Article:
From his K Street office in Washington, D.C., Robert J. “Bob” Kabel can see a freight train headed straight for the Grand Old Party. “To say rapidly changing attitudes about same-sex marriage—especially among younger voters—is a major challenge for the Republican Party is an understatement,” said Kabel, a longtime Washington insider who represents D.C. on the Republican National Committee. One of the RNC’s first openly gay members—and the first to chair a state Republican committee—Kabel has no patience for the right-wing social agenda. “The party needs to get back to its core economic and foreign policy principles and stop focusing so much on social issues,” he said.
Before the 2012 GOP convention, Kabel drafted language opposing a constitutional ban on same-sex marriage in the D.C. Republican Committee’s platform. It was the only state party committee to show up at the convention with a platform draft endorsing “full and equal protection under the laws and the Constitution” for “all individuals, without regard to sexual orientation.”
A lifelong Republican, Kabel was also a pioneering gay activist. He became involved in the Log Cabin Republicans, the nation’s largest GOP organization dedicated to representing gay and lesbian conservatives and allies, in the late 1980s, and continues to serve on its board. He chaired the group from 1993 to 1999. He believes the crushing defeat GOP candidates suffered in the 2012 elections has convinced some of his fellow Republicans of the importance of reaching out to the LGBT community and other minorities.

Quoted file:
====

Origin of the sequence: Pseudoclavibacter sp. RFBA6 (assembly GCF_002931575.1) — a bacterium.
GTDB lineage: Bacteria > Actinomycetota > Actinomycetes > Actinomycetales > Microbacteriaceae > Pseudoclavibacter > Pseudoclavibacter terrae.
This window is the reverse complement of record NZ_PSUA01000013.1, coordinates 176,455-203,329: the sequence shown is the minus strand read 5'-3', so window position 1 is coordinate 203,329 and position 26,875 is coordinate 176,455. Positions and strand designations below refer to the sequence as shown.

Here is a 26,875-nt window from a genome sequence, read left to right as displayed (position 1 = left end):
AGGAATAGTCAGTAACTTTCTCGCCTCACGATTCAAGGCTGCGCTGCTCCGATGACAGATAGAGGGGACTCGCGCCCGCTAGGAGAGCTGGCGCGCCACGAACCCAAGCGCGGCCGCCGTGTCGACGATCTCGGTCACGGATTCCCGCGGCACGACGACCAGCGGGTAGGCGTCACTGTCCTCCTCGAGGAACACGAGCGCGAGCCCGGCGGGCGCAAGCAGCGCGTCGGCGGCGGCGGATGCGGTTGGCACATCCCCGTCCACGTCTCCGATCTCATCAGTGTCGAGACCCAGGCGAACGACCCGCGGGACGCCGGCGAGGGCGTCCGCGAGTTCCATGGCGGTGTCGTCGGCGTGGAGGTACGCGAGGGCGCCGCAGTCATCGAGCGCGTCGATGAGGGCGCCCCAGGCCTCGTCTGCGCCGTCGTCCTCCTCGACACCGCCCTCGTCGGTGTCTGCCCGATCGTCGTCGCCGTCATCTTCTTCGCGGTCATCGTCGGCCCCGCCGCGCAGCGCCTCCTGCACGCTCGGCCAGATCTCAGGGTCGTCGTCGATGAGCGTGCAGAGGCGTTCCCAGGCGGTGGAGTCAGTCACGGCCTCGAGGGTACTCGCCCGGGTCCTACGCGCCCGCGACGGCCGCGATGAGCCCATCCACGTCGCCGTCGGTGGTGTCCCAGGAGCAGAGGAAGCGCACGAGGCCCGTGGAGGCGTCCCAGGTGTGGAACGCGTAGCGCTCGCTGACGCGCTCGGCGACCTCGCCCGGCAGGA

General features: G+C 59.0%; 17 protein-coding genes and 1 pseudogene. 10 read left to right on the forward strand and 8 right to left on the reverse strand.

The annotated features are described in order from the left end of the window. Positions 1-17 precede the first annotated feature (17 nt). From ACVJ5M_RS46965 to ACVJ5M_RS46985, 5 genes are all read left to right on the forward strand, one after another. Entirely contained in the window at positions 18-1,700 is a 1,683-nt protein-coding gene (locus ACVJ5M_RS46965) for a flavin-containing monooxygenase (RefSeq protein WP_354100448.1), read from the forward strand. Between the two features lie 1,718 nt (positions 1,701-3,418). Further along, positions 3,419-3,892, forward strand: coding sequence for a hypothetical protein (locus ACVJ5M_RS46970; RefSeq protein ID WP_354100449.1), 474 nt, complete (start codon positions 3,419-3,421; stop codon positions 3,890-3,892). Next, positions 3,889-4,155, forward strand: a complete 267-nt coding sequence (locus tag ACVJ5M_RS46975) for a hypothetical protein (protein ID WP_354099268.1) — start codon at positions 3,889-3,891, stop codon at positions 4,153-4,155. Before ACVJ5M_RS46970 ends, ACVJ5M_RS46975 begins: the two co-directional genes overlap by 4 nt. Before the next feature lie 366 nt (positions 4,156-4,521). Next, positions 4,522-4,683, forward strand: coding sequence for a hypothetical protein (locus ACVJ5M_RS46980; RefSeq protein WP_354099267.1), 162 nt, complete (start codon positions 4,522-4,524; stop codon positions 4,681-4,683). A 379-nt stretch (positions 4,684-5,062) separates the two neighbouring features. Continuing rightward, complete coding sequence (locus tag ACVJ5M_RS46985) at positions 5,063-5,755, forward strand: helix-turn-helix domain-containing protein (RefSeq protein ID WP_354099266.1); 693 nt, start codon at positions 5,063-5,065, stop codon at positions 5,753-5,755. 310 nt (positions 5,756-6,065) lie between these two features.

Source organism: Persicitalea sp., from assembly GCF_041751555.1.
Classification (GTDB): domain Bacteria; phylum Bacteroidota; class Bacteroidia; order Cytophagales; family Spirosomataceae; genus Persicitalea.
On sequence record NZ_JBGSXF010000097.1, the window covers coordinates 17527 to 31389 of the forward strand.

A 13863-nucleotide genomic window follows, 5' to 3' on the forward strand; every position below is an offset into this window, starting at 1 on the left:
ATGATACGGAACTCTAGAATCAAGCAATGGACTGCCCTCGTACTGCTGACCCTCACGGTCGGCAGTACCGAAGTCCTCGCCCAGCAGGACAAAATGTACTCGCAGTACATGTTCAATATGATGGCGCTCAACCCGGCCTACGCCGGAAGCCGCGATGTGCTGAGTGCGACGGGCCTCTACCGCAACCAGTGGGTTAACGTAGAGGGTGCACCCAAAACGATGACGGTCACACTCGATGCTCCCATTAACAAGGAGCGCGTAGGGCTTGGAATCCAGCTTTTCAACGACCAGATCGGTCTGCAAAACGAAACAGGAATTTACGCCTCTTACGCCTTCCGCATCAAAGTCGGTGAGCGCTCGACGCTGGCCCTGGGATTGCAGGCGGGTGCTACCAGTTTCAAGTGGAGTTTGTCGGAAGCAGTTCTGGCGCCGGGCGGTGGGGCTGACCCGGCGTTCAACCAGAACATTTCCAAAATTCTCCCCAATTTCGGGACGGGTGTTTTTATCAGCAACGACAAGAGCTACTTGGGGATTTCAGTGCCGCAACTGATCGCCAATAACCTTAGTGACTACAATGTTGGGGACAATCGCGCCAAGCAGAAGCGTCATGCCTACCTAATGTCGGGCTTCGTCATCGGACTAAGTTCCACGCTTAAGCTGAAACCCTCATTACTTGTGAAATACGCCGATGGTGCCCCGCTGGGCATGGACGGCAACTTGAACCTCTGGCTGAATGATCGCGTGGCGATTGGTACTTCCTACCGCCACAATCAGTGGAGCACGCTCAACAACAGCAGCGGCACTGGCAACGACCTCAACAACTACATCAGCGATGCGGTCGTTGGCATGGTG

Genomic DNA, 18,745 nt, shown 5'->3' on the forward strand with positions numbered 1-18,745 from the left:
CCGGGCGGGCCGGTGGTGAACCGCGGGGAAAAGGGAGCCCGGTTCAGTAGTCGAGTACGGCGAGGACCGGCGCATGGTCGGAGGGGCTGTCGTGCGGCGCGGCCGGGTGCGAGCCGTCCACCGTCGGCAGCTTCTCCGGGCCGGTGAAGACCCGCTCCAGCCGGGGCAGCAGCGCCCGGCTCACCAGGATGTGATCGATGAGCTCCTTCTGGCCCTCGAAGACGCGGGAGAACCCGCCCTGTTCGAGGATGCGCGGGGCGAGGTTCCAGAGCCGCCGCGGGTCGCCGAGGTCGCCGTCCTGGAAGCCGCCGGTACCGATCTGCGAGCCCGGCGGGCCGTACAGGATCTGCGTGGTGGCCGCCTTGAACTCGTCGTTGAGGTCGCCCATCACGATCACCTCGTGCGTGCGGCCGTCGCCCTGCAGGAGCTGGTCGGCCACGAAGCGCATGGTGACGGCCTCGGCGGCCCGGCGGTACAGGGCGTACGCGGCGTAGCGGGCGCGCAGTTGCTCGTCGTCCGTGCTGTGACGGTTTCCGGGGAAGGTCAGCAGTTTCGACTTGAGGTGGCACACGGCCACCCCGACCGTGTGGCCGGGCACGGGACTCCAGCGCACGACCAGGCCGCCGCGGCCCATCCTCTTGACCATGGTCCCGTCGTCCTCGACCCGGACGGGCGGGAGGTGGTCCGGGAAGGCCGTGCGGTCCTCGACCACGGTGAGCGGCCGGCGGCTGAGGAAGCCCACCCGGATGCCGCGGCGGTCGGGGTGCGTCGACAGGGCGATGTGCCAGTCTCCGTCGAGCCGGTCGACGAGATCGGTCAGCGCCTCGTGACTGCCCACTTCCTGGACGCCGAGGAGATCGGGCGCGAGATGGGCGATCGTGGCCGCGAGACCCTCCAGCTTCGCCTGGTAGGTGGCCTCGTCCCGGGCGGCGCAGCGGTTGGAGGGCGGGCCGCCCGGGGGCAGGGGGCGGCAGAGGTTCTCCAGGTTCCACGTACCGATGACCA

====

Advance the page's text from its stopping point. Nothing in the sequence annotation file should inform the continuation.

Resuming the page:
“The Republican congressional leadership is very supportive of two openly gay Republicans running for the House of Representatives from Massachusetts and California,” he said. “That’s a good sign.”
Kabel’s career in government began when he joined the staff of Tennessee Governor Winfield Dunn after law school. He also volunteered as a speechwriter for Tennessee Senator Howard Baker. He headed to Washington nearly four decades ago to serve as legislative director for Senator Richard Lugar of Indiana. Baker, then Senate majority leader, recommended him for a job on President Ronald Reagan’s staff as a special assistant for legislative affairs. He worked in the White House from 1982 to 1985. “Baker and Lugar are two of our great national statesmen,” Kabel said.
As an attorney and lobbyist with the global law firm Faegre Baker Daniels and its consulting division, FaegreBD Consulting, where he has practiced since 2002, Kabel mainly works with clients in the financial services industry to shape federal legislation and regulation. He was involved in developing the Gramm-Leach-Bliley Act, which requires financial institutions to inform consumers of their information-sharing practices and safeguard sensitive information, and, more recently, the Dodd-Frank Wall Street Reform and Consumer Protection Act. He also helps companies establish and expand their presence in Brazil, Mexico and other Latin American countries.
Kabel is a native of Cincinnati and earned his B.A. from Denison University. He was attracted to Vanderbilt Law School because of a scholarship offered to Denison graduates. “I didn’t get the scholarship,” he says, “but meeting Professor Bob Covington (’61) when I visited the school was the tipping point in deciding to go to Vanderbilt.” After moving to Washington, Kabel earned a master’s degree in tax policy at Georgetown University Law